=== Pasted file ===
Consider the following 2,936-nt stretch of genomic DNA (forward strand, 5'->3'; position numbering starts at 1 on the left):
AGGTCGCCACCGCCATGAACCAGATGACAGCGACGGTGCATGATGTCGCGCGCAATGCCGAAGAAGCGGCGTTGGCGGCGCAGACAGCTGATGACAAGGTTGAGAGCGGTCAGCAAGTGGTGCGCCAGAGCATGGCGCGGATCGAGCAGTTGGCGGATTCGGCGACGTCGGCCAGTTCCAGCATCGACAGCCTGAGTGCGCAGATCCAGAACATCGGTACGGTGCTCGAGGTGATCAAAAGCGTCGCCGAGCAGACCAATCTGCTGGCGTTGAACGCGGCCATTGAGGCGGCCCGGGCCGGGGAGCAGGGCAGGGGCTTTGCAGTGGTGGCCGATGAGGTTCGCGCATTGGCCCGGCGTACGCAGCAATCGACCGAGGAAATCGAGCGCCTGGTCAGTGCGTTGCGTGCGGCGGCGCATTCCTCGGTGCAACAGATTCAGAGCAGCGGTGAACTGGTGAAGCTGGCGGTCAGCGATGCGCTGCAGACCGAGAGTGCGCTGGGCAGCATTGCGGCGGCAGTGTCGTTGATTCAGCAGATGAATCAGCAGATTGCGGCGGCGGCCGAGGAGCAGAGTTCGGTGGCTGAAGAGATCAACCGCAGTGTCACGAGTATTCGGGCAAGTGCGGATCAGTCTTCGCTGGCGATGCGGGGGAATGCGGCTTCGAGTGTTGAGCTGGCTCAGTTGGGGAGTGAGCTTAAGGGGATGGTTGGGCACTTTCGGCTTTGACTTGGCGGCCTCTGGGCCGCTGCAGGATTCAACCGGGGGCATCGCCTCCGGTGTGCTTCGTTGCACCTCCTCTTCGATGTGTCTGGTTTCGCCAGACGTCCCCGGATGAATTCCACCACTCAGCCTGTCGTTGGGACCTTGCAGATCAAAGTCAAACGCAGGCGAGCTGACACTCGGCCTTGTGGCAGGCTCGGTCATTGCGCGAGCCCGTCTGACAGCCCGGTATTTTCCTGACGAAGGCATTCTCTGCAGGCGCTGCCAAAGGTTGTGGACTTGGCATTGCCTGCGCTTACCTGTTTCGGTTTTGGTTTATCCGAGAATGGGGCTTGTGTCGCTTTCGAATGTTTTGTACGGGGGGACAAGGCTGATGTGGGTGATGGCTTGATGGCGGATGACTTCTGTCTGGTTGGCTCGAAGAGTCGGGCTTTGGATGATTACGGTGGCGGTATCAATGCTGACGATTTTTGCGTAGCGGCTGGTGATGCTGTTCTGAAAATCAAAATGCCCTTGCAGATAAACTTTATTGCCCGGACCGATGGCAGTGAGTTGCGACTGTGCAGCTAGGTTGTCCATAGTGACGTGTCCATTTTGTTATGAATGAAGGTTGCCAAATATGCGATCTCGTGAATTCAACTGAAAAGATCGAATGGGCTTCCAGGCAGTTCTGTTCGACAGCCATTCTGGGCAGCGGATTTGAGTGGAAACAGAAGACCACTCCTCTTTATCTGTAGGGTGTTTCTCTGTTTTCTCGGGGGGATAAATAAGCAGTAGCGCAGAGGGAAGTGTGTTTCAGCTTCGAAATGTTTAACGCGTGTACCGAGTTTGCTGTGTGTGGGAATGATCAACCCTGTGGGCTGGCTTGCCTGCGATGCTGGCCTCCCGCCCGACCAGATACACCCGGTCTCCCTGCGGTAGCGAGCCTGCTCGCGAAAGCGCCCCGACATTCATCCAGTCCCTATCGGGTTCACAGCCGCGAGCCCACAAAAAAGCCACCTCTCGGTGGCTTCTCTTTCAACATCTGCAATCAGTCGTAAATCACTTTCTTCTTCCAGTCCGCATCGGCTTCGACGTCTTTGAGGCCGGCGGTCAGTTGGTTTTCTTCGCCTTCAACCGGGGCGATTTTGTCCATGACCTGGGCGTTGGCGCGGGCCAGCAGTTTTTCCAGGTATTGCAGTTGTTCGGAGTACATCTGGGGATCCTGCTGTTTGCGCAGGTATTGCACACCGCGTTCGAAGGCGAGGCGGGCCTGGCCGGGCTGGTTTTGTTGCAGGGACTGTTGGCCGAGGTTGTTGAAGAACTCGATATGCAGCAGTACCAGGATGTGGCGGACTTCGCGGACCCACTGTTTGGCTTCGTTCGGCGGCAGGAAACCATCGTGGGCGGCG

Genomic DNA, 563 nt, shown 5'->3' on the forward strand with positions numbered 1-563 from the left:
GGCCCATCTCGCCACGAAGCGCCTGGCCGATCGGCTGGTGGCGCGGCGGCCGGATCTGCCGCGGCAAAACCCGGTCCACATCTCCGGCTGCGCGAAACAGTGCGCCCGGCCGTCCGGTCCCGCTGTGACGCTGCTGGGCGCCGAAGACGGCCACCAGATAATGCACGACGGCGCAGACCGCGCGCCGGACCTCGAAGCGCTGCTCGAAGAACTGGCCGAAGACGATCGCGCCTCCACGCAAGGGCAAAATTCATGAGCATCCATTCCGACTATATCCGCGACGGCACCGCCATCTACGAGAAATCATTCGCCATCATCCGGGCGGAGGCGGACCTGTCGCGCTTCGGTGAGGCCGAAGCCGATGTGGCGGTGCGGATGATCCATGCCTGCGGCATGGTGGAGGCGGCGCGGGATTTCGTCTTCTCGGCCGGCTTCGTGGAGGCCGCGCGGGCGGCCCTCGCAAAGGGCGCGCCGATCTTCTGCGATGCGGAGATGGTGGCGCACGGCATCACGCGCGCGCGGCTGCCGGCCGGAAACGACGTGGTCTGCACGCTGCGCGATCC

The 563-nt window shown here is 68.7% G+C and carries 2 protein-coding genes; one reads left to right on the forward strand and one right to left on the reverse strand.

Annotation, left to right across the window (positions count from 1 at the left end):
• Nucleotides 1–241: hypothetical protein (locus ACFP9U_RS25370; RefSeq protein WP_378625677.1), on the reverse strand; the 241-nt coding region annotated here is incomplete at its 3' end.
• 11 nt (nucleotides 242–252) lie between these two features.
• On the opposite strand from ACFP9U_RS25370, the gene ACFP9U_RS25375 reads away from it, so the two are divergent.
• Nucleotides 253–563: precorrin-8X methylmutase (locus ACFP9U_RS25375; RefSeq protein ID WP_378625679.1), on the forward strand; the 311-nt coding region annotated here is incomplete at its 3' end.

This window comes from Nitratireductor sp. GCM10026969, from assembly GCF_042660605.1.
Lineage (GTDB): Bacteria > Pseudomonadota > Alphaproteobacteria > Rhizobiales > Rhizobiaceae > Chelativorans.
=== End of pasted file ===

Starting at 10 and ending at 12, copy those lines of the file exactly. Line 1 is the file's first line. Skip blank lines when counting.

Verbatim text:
• Nucleotides 253–563: precorrin-8X methylmutase (locus ACFP9U_RS25375; RefSeq protein ID WP_378625679.1), on the forward strand; the 311-nt coding region annotated here is incomplete at its 3' end.

This window comes from Nitratireductor sp. GCM10026969, from assembly GCF_042660605.1.
Lineage (GTDB): Bacteria > Pseudomonadota > Alphaproteobacteria > Rhizobiales > Rhizobiaceae > Chelativorans.